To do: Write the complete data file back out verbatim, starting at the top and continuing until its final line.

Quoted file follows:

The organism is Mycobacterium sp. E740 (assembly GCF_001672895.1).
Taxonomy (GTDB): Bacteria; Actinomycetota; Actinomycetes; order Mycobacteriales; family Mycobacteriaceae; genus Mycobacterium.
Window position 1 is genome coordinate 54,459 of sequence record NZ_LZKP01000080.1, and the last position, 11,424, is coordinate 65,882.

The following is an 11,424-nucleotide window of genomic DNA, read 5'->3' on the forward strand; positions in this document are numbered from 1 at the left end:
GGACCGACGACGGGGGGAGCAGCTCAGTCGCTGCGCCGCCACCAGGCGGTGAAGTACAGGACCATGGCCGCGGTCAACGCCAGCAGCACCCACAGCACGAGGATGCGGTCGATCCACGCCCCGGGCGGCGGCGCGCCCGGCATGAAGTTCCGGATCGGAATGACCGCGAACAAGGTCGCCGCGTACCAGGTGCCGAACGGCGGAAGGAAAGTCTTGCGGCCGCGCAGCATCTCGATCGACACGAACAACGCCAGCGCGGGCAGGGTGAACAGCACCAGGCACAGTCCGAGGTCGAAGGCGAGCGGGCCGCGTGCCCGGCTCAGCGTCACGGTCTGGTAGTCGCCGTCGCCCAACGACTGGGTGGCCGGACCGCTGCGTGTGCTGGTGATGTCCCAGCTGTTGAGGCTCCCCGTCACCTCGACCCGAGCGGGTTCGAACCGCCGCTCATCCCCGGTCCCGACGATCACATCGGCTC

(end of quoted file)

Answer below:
The organism is Mycobacterium sp. E740 (assembly GCF_001672895.1).
Taxonomy (GTDB): Bacteria; Actinomycetota; Actinomycetes; order Mycobacteriales; family Mycobacteriaceae; genus Mycobacterium.
Window position 1 is genome coordinate 54,459 of sequence record NZ_LZKP01000080.1, and the last position, 11,424, is coordinate 65,882.

The following is an 11,424-nucleotide window of genomic DNA, read 5'->3' on the forward strand; positions in this document are numbered from 1 at the left end:
GGACCGACGACGGGGGGAGCAGCTCAGTCGCTGCGCCGCCACCAGGCGGTGAAGTACAGGACCATGGCCGCGGTCAACGCCAGCAGCACCCACAGCACGAGGATGCGGTCGATCCACGCCCCGGGCGGCGGCGCGCCCGGCATGAAGTTCCGGATCGGAATGACCGCGAACAAGGTCGCCGCGTACCAGGTGCCGAACGGCGGAAGGAAAGTCTTGCGGCCGCGCAGCATCTCGATCGACACGAACAACGCCAGCGCGGGCAGGGTGAACAGCACCAGGCACAGTCCGAGGTCGAAGGCGAGCGGGCCGCGTGCCCGGCTCAGCGTCACGGTCTGGTAGTCGCCGTCGCCCAACGACTGGGTGGCCGGACCGCTGCGTGTGCTGGTGATGTCCCAGCTGTTGAGGCTCCCCGTCACCTCGACCCGAGCGGGTTCGAACCGCCGCTCATCCCCGGTCCCGACGATCACATCGGCTC